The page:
Overcoming kitchen fears
For some reason we all love talking about kitchen disasters. And most of us seem to worry quite a bit about doing 'something wrong' when cooking. As one the best ways to overcome fears is to face them straight on, my question today is this: What is the worst that can happen in your kitchen? I mean, really?
A lot of things can go 'wrong': Food can be undercooked, overcooked, over-seasoned, under-seasoned, or the texture may be off (like, too dry, too sticky or too chewy). Things can splatter and scatter, or even escape the pot... And yes, food can get burned, too.
But the fact is this: These common kitchen 'disasters' are only minor, and most can be fixed: If undone, you can cook it a bit longer, you can tweak the seasoning, and boost the flavour, and correct the texture. Burned food cannot be undone, but let's be honest: this has nothing to do with cooking skills, this has something to do with getting distracted and not paying attention to what's cooking... (My tip: never cook on high heat unless you are watching like a hawk. Cooking on low and medium heat is a lot more forgiving.) Overcooking can't be reversed either but mushy veg or pasta are hardly the end of the world. Instead of beating yourself up, focus on the experience: cooking is a journey not a destination.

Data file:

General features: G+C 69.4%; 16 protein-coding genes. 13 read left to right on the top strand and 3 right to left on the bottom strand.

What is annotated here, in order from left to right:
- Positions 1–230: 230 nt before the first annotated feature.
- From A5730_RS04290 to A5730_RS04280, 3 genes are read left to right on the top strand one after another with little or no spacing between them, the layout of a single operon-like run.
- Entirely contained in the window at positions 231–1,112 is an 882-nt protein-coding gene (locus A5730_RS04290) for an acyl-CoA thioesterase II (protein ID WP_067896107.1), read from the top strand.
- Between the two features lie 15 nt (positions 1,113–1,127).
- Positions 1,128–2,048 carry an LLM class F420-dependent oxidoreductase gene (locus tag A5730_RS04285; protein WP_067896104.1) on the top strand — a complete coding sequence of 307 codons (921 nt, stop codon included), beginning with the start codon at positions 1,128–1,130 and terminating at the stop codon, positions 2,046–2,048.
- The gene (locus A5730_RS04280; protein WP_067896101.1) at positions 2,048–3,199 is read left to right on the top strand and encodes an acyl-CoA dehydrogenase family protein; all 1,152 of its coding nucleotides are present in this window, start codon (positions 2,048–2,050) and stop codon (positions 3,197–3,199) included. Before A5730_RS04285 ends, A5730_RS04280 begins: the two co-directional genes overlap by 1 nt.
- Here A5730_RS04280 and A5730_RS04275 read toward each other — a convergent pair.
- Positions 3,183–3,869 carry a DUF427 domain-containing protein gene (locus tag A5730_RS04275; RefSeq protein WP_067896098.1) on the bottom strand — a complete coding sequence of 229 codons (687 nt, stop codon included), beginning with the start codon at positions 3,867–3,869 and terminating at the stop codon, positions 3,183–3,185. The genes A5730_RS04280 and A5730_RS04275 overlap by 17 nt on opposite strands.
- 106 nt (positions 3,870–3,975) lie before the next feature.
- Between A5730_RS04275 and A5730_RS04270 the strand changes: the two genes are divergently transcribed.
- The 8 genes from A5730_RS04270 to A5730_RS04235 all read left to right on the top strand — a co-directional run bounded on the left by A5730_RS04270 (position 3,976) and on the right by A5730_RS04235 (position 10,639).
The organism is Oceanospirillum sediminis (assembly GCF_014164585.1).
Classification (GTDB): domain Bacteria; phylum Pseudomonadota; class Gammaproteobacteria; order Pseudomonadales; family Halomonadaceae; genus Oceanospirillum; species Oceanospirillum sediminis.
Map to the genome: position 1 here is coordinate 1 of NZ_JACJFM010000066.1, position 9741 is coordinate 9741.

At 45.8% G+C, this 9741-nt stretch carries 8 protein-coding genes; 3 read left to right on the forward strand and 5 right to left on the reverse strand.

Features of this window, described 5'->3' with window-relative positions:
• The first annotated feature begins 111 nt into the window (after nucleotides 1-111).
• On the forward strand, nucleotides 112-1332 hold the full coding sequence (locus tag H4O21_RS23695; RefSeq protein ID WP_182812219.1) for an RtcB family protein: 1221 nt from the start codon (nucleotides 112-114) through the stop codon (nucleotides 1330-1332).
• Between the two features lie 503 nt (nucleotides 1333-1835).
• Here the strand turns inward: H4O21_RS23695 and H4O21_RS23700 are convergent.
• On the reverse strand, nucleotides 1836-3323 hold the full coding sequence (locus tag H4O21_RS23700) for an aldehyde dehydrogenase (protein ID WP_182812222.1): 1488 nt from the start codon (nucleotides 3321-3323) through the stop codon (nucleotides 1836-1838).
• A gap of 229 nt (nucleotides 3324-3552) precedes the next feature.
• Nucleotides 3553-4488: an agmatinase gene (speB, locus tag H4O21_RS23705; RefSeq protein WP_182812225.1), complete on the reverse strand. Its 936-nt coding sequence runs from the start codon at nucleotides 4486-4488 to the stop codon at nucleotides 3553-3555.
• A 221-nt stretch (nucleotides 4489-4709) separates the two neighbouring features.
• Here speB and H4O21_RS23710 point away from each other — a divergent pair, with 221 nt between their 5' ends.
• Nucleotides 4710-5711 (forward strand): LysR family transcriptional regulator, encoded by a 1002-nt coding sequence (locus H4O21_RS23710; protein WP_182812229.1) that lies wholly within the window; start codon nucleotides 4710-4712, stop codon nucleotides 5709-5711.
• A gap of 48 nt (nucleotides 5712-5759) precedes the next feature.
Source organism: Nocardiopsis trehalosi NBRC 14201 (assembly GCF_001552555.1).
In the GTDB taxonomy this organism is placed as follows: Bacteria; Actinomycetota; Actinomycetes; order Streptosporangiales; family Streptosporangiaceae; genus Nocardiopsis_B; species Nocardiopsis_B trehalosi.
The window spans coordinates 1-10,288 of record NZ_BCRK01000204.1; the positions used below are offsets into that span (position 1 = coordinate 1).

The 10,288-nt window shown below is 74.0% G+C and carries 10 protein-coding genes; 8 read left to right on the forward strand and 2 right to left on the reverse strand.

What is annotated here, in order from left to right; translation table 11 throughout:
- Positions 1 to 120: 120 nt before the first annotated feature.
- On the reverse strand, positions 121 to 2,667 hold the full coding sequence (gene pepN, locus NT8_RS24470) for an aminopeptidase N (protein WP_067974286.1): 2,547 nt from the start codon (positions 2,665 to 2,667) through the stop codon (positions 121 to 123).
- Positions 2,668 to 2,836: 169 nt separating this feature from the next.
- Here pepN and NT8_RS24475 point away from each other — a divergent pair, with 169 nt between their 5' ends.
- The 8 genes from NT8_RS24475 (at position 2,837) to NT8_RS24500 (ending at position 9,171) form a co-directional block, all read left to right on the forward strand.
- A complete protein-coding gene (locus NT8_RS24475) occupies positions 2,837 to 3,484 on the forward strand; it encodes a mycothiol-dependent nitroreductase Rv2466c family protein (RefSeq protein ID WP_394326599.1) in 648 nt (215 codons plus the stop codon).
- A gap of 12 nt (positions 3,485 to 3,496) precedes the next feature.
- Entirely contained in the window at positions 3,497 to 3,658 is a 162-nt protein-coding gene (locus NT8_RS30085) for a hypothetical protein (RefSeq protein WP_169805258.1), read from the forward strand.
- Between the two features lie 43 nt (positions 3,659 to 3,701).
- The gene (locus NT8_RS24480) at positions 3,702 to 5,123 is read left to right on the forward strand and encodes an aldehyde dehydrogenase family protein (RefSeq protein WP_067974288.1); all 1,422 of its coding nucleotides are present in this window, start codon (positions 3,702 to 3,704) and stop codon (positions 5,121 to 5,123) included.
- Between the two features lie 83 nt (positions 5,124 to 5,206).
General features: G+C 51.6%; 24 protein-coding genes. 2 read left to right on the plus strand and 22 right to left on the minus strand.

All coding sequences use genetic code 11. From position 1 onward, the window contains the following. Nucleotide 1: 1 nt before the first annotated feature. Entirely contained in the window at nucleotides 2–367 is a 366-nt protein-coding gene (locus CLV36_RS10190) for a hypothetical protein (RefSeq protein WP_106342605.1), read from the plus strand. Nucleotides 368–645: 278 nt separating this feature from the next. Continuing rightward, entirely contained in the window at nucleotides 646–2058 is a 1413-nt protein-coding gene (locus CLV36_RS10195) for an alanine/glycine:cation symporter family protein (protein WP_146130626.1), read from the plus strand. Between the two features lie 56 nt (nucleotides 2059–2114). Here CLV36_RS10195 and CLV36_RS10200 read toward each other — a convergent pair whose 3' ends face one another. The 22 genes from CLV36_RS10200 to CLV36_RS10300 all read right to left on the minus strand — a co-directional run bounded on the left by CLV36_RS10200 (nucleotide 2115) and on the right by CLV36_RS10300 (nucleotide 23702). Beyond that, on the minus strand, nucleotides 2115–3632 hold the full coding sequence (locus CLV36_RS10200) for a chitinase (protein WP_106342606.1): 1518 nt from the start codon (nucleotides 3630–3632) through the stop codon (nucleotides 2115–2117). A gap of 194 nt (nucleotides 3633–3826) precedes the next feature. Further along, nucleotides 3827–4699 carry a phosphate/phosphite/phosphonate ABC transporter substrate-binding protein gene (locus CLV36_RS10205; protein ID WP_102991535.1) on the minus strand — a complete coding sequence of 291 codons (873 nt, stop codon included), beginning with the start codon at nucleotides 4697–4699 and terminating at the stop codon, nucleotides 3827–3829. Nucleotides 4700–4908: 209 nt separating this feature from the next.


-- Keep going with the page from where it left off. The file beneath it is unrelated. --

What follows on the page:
From the many conversations I have had about cooking, by far the most common problem going 'wrong' is simply bland, boring food. Which is a shame, but it's easily fixable, and hardly a real disaster.
As reader of this blog this doesn't need to happen to you: learn about the basics of flavour (here and here) and never cook bland again. Oh, and I just made a little cheat sheet for tweaking flavour too - get the free download here.
So what is it really, this obsession we have with kitchen disasters? Maybe we love talking about them because in reality they are harmless so it's easy to laugh about them?
Perhaps it is time to become more fearless in the kitchen. Time to be more curious and more daring. Because nothing terrible can happen really.
It's not rocket science. It's just dinner.